So in November, when family started asking for Peanut’s list, I had it ready. And I offered to buy the items locally for people to save on shipping and to support local family-owned stores. Many relatives agreed. Way cool. All desired gifts are present and accounted for way before I get nervous that the deadline approaches.

Small problem, though.

I now have to wrap more than a few presents. Spouse and I gave Peanut a small gift for each night of Hannukah, plus a big present for Solstice and one for Christmas. There is no Santa gift to wrap, thankfully. (In our family Santa picks up presents to give to charity but doesn’t deliver because we’re lucky and can give instead of receive from the pretend old bearded guy who is just a story so don’t ask how he gets in the house). But there are, like, a dozen other presents to wrap. I’m used to one a night and then reusing the paper for the next day. I think he’s gonna notice if they’re all in the same pink tissue paper I’ve been using since my birthday two years ago. (Thanks, Mom, for being one of those Martha Stewart wrappers who includes a whole ream of tissue in the gloriously sparkled and themed gift bag. The rose and fuscia paper has served the pinkphilic child through seven major holidays thus far. And counting. [the secret is no tape. Just surround the gift rather than really wrap it.]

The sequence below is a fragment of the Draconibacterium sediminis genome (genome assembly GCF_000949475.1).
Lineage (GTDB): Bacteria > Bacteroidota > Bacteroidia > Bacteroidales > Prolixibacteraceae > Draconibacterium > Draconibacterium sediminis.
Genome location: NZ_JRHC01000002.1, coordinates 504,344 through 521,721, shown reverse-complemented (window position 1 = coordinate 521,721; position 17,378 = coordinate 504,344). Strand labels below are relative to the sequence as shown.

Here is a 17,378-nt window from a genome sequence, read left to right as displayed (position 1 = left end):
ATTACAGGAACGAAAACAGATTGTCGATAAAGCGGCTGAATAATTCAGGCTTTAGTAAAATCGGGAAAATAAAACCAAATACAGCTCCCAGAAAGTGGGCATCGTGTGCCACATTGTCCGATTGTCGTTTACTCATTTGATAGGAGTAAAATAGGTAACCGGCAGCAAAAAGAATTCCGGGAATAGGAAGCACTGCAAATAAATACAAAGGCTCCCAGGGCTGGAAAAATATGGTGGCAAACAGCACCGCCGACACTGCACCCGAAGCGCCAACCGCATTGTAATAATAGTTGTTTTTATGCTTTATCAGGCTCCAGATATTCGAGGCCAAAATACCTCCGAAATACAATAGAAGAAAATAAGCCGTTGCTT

But this year’s stash will task my supply. So I’m considering newspaper (dammit, I read online) and magazine pages (dammit, I forgot to steal some from the dentist) or actually buying wrapping paper.

Or just hiding gifts in the house, scavenger-hunt style. Now *that* would go over big with the grandparents.

Tis the season. In Berkeley.

Know why I love living in Berkeley? Because everyone this morning around town is wishing each other a Happy Winter Solstice.

It is, after all, the next holiday. And an obvious one, since children all over town are up well before dawn because the damned planet is conspiring to remind us how completely in control physics is and parents are not. I’m hoping the solstice is soon because I want my sunrise back to sometime before lunch. Channukah’s almost over. Christmas is almost a week away. Next up? Solstice. And around here, it is another excuse to be nice to each other. It’s not L.A. or Boston at the CheeseBoard, I can tell you that. It’s friendly happy time. You’d think all these secular humanists actually treated people with respect despite their blatant heathen lifestyle.

Happy Winter Solstice!